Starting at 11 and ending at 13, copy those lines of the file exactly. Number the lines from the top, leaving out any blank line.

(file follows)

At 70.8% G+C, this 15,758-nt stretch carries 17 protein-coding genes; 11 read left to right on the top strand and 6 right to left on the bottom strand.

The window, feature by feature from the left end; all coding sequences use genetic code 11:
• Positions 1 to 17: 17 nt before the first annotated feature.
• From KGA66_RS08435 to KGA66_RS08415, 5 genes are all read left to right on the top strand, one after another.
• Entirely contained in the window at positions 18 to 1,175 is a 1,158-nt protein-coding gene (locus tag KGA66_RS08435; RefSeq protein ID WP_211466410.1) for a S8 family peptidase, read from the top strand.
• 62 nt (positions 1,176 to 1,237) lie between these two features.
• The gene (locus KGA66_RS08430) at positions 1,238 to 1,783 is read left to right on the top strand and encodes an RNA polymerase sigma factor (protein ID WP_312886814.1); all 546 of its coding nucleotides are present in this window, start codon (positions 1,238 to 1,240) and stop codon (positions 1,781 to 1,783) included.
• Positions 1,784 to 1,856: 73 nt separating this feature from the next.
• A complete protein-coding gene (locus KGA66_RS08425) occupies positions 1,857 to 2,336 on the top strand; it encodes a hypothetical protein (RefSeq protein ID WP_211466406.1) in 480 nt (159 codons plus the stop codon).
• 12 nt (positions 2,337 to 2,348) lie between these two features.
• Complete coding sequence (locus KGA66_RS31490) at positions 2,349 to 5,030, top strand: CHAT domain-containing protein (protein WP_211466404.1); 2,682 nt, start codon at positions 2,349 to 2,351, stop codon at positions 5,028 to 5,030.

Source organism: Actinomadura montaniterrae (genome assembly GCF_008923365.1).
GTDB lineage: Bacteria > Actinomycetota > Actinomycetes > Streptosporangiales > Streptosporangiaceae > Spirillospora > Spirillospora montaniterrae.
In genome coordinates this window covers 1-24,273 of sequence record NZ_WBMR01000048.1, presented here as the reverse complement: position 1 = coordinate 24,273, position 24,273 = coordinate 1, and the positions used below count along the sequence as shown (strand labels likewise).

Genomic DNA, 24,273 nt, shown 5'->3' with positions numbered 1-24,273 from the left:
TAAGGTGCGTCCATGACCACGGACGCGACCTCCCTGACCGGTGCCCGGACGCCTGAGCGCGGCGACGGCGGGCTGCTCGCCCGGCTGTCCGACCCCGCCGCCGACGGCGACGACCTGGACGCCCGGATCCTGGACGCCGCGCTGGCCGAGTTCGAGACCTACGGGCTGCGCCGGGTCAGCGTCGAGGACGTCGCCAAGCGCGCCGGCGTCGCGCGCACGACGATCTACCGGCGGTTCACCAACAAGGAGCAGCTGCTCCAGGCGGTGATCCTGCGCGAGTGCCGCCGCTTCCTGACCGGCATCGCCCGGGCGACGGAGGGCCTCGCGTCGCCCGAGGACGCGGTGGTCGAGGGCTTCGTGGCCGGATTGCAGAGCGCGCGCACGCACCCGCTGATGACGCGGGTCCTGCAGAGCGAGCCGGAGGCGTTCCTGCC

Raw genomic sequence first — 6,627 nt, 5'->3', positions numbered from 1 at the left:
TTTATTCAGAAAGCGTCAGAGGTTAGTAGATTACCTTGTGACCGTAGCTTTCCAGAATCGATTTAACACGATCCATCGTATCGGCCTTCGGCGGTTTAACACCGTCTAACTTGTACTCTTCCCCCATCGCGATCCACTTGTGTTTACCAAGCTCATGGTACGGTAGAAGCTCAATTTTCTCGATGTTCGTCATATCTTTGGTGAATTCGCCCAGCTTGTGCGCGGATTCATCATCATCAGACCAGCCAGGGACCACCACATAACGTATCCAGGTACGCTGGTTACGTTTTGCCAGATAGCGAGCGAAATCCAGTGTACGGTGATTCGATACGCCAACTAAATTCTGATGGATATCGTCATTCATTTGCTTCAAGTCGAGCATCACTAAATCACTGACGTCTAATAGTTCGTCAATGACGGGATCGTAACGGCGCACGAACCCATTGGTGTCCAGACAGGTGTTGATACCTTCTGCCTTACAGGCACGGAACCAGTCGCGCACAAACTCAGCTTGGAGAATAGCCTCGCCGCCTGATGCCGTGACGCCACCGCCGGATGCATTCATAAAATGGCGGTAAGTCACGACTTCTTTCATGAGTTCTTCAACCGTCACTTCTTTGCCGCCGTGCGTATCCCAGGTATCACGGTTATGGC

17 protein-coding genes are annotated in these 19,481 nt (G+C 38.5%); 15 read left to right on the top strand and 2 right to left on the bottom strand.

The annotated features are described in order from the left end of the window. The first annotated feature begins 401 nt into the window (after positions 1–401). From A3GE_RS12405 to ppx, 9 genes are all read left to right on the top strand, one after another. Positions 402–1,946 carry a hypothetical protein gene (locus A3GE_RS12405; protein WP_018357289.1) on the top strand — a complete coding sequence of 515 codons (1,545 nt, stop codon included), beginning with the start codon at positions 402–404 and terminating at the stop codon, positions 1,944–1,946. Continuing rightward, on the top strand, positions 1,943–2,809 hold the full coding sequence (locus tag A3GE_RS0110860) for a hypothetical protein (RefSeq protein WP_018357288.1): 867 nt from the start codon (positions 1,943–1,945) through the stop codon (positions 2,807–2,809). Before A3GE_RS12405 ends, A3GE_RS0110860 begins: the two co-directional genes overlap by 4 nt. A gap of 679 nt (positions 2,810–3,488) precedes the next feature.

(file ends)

• Complete coding sequence (locus KGA66_RS31490) at positions 2,349 to 5,030, top strand: CHAT domain-containing protein (protein WP_211466404.1); 2,682 nt, start codon at positions 2,349 to 2,351, stop codon at positions 5,028 to 5,030.

Source organism: Actinomadura montaniterrae (genome assembly GCF_008923365.1).
GTDB lineage: Bacteria > Actinomycetota > Actinomycetes > Streptosporangiales > Streptosporangiaceae > Spirillospora > Spirillospora montaniterrae.